“[I] stopped eating after 7 p.m. and eat an earlier dinner. I find that if I eat a late dinner that it interferes with my sleep patterns, and I find myself not feeling well in the morning. This makes it harder for me to eat a healthy, energizing breakfast as well as feel like I am starting the day in a positive way…[I also] Limit my alcohol intake, especially wine. Wine and alcohol both interfere with my sleep patterns and decrease my productivity the next day.” – Stacy Goldberg, MPH, RN, BSN, CEO and Founder of Savorfull


Sleep is one of the body’s natural processes—but what you eat and drink before bed can throw a serious wrench into how said process functions.


Eating late at night has been shown to cause disturbing dreams—and throwing off your eating patterns (by eating dinner at 10pm instead of 6pm, for example) can also throw off your circadian rhythm, making it harder for your body to shut down at bedtime. Drinking alcohol can also throw a serious wrench into sleep, causing all sorts of sleep-interrupting issues like blocked REM sleep, interrupted circadian cycles, and increased bathroom trips throughout the night.


If you want to get a good night’s sleep—and feel ready to tackle the day and get things done when you wake up in the morning—eat dinner at a reasonable hour and limit your alcohol intake (hangovers are not the most conducive to productivity).

Take a cold bath


“Getting a good night’s sleep basically means I’m able to stay on task longer — which is critical in a day filled with emails, social media updates, and client calls — not to mention family and other personal obligations. I have to feel like I can work for hours at a time without losing steam so I can keep my sanity…In extreme cases of insomnia, I find taking a really cold bath an hour or so before bedtime is a sure fire way to knock me out cold (so to speak!). This is a trick I learned from Tim Ferriss’  book The Four Hour Body. Is it pleasant? Absolutely not, but it does the trick.” – Jill Wolfe, Co-founder GO Scavenger Hunts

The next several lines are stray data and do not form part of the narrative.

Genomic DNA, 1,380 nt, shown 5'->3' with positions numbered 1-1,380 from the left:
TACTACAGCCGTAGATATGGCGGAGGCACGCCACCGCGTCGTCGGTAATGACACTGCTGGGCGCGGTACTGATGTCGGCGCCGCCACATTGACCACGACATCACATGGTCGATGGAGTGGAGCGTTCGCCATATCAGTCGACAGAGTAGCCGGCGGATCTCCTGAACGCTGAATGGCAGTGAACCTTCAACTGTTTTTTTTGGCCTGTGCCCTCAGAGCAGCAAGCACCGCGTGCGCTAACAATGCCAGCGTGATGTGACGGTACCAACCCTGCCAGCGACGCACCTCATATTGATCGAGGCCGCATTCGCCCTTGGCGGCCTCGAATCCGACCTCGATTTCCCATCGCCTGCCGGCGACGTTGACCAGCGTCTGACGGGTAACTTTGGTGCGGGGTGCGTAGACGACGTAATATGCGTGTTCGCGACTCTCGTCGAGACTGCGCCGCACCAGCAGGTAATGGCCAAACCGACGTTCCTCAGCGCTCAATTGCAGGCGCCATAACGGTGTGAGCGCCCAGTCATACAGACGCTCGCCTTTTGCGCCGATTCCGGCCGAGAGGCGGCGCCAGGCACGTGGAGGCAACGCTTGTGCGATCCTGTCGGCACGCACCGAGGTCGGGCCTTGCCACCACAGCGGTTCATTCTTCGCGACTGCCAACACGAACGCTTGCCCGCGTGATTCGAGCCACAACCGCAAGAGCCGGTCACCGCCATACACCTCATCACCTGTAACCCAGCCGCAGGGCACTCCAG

Bedtime is most often associated with hot baths or showers—but turns out, if you struggle with insomnia, the opposite might be just what the doctor ordered.


A study from the University of Pittsburgh School of Medicine found that cooling the brain (known as “cerebral hypothermia”) can actually reduce brain activity and help insomniacs fall asleep faster and get higher quality sleep throughout the night.


If you struggle to fall and stay asleep, hop in a cold shower or bath an hour before bedtime—cooling off your brain could be the piece you’re missing in your nighttime routine.


Get your aromatherapy on



“My mind is always ‘on,’ which is great for my work as a marketing entrepreneur for integrative and alternative medicine products and services. On the other hand, shutting off the tornado of ideas that feed my creative, entrepreneurial mind has been a lifelong battle.My sleep time regimen includes taking long, restful sniffs of peppermint, followed by sniffs of lavender.

Both have been found to significantly aid deep sleep. I keep scent bottles by my bed so I can lean back and relax into the smell!” – Vicky Phillips, CEO and Founder of It’s Only Natural Health Marketing


Studies show that inhaling the scent of lavender before bed has all sorts of positive effects on your sleep—it increases both light and deep sleep and can help you feel more awake and alert in the morning.


Add a few drops of lavender essential oil to your nighttime bath (bonus points if it’s a cold bath!) or keep the bottle by your bed and take a few deep inhales before you go to sleep. You’ll wake up feeling refreshed—and ready to get more done—in the morning.


Say no to devices before bedtime



One of my biggest tricks to better sleeping is powering down on my electronic devices early into the evening. I try not to text or send emails late at night because it becomes difficult to naturally fall asleep at a relatively early hour when you’re still…staring at a screen. The sooner I can power down on my laptop, tablet, and smartphone, the better my sleep will be and allow me to wake up rested and recharged in the morning.”– Deborah Sweeney, CEO, MyCorporation.com


“Check your devices at the door when you go to sleep. The blue light that emanates from our phones and tablets actually inhibits melatonin, a hormone that is essential to falling asleep. Even if you use your phone as an alarm, place it outside your bedroom door.” – Leslie Fischer, Founder of Sustainable Slumber


If you’re like most Americans, you spend an average of 10.5 hours per day staring at a screen—so there’s no need to rack up additional hours before bed.


Screens—including phone, tablet, and laptop screens—emit blue light, which inhibits the brain’s ability to produce melatonin, the hormone that helps you fall asleep. The more blue light you’re exposed to throughout the day—and the closer that exposure is to bedtime—the harder it will be for your brain and body to fall asleep.


If you want to get more and better sleep—and ramp up productivity as a result—say no to screens at least an hour before bedtime. And if you’re tempted to check your email or scroll through Instagram, remove the temptation and keep your phone in another room.


Get your Zzz’s on


Getting plenty of high-quality sleep is important for everyone—but it’s especially important for entrepreneurs who want to achieve next level productivity. If you want to get more done, do yourself a favor and follow these tips for more (and better!) sleep.